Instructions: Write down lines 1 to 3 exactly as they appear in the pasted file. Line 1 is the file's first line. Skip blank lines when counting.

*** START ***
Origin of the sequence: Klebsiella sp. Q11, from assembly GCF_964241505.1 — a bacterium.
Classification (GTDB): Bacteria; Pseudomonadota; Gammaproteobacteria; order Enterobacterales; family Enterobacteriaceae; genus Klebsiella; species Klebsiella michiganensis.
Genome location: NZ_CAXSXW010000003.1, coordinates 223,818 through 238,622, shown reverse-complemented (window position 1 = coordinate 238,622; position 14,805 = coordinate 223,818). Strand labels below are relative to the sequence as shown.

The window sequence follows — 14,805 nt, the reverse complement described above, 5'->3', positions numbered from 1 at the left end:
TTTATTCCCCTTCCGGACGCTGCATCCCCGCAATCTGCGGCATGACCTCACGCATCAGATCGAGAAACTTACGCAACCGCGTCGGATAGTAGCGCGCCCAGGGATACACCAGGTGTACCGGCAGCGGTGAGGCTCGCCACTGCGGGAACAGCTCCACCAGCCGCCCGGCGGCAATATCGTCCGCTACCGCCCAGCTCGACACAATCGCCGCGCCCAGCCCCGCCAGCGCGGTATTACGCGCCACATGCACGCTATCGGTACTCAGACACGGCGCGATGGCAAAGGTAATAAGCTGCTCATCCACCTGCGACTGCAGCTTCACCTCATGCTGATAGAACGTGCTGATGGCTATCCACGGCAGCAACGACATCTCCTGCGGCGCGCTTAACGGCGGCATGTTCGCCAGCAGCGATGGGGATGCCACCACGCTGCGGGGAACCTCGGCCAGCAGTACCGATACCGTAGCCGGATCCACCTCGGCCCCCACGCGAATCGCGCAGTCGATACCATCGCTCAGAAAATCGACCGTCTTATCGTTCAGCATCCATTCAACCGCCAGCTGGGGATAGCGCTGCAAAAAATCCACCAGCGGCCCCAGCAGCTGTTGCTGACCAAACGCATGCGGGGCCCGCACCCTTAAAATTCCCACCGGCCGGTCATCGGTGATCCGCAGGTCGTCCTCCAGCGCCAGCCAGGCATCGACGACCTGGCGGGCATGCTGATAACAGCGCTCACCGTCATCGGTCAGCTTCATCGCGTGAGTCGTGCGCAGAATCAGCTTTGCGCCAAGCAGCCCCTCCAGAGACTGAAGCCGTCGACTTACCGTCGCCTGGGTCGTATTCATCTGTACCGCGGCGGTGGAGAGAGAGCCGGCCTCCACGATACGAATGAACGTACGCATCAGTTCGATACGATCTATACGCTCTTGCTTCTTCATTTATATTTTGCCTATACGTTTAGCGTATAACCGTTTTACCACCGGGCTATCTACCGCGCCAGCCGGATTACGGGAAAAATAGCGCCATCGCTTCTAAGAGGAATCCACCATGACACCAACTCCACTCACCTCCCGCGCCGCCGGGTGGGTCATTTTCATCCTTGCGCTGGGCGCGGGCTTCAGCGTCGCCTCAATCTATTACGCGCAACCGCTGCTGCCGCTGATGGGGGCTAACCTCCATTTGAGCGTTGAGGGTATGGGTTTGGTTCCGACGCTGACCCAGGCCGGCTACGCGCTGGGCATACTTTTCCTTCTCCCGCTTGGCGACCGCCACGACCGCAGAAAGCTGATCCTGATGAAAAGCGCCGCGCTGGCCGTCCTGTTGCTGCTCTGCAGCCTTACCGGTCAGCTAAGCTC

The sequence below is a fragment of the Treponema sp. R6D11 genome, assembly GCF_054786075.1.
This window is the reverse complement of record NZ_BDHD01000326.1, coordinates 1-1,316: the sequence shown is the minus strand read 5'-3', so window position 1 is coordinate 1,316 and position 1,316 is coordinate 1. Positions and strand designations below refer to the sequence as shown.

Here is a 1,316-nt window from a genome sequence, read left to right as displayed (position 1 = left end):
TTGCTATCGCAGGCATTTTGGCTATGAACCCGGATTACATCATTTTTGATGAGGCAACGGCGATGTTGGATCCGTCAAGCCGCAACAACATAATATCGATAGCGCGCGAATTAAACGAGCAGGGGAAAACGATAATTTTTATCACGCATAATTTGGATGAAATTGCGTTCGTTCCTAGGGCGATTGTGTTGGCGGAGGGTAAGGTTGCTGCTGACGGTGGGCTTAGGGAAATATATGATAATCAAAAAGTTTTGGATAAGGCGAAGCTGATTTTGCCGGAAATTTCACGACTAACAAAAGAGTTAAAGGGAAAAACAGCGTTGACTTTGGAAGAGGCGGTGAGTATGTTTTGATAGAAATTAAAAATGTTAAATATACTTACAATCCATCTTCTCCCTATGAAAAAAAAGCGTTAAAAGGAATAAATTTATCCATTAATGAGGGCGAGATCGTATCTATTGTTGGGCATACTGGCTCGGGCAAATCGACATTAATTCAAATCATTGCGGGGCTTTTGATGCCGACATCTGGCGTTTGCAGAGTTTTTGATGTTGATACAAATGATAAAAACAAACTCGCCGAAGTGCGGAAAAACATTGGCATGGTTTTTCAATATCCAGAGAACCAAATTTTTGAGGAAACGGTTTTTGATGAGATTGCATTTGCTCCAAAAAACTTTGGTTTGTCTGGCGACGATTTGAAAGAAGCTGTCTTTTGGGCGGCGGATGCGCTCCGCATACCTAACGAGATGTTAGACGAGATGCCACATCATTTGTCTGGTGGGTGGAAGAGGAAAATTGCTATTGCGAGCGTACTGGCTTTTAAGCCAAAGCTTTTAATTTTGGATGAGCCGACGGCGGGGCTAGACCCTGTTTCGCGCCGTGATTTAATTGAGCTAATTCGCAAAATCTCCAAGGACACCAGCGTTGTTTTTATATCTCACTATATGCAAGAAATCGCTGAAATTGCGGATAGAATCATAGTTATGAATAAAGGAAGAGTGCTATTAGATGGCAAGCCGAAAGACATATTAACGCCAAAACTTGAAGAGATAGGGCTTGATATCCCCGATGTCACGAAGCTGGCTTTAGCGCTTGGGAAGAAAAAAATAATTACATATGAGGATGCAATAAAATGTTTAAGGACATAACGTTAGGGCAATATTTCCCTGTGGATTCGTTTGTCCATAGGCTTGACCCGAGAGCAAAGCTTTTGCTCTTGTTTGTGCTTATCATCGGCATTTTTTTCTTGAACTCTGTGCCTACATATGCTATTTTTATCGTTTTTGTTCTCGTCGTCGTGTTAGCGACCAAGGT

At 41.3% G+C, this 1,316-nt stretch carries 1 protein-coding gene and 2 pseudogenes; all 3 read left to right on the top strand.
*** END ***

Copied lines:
Origin of the sequence: Klebsiella sp. Q11, from assembly GCF_964241505.1 — a bacterium.
Classification (GTDB): Bacteria; Pseudomonadota; Gammaproteobacteria; order Enterobacterales; family Enterobacteriaceae; genus Klebsiella; species Klebsiella michiganensis.
Genome location: NZ_CAXSXW010000003.1, coordinates 223,818 through 238,622, shown reverse-complemented (window position 1 = coordinate 238,622; position 14,805 = coordinate 223,818). Strand labels below are relative to the sequence as shown.